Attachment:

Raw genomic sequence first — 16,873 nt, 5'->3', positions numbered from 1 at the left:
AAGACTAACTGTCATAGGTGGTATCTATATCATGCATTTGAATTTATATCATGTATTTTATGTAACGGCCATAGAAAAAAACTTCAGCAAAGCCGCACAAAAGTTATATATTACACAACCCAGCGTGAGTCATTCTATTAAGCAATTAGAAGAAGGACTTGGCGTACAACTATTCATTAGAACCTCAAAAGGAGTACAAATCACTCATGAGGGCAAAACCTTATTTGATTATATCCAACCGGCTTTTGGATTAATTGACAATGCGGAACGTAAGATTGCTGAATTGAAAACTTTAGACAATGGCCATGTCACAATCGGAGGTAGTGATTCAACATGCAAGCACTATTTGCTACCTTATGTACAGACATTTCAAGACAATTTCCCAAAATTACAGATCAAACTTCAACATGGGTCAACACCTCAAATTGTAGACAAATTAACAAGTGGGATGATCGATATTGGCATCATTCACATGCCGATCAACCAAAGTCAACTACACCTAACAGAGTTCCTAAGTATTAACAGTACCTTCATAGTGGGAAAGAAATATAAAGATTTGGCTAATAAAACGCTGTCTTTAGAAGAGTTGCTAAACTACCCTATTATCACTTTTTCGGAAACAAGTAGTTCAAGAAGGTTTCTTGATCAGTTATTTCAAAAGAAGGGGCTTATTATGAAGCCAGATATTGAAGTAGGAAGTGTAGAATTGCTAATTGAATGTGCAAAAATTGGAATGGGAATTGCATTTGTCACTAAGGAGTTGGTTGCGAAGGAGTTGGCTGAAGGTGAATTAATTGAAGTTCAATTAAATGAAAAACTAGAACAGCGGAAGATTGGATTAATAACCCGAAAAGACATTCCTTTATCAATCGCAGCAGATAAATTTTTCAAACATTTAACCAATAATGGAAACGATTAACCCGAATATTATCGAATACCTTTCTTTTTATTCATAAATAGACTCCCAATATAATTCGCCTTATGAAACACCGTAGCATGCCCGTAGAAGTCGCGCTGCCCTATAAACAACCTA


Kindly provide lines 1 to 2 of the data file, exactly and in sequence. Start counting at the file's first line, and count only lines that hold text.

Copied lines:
Raw genomic sequence first — 16,873 nt, 5'->3', positions numbered from 1 at the left:
AAGACTAACTGTCATAGGTGGTATCTATATCATGCATTTGAATTTATATCATGTATTTTATGTAACGGCCATAGAAAAAAACTTCAGCAAAGCCGCACAAAAGTTATATATTACACAACCCAGCGTGAGTCATTCTATTAAGCAATTAGAAGAAGGACTTGGCGTACAACTATTCATTAGAACCTCAAAAGGAGTACAAATCACTCATGAGGGCAAAACCTTATTTGATTATATCCAACCGGCTTTTGGATTAATTGACAATGCGGAACGTAAGATTGCTGAATTGAAAACTTTAGACAATGGCCATGTCACAATCGGAGGTAGTGATTCAACATGCAAGCACTATTTGCTACCTTATGTACAGACATTTCAAGACAATTTCCCAAAATTACAGATCAAACTTCAACATGGGTCAACACCTCAAATTGTAGACAAATTAACAAGTGGGATGATCGATATTGGCATCATTCACATGCCGATCAACCAAAGTCAACTACACCTAACAGAGTTCCTAAGTATTAACAGTACCTTCATAGTGGGAAAGAAATATAAAGATTTGGCTAATAAAACGCTGTCTTTAGAAGAGTTGCTAAACTACCCTATTATCACTTTTTCGGAAACAAGTAGTTCAAGAAGGTTTCTTGATCAGTTATTTCAAAAGAAGGGGCTTATTATGAAGCCAGATATTGAAGTAGGAAGTGTAGAATTGCTAATTGAATGTGCAAAAATTGGAATGGGAATTGCATTTGTCACTAAGGAGTTGGTTGCGAAGGAGTTGGCTGAAGGTGAATTAATTGAAGTTCAATTAAATGAAAAACTAGAACAGCGGAAGATTGGATTAATAACCCGAAAAGACATTCCTTTATCAATCGCAGCAGATAAATTTTTCAAACATTTAACCAATAATGGAAACGATTAACCCGAATATTATCGAATACCTTTCTTTTTATTCATAAATAGACTCCCAATATAATTCGCCTTATGAAACACCGTAGCATGCCCGTAGAAGTCGCGCTGCCCTATAAACAACCTA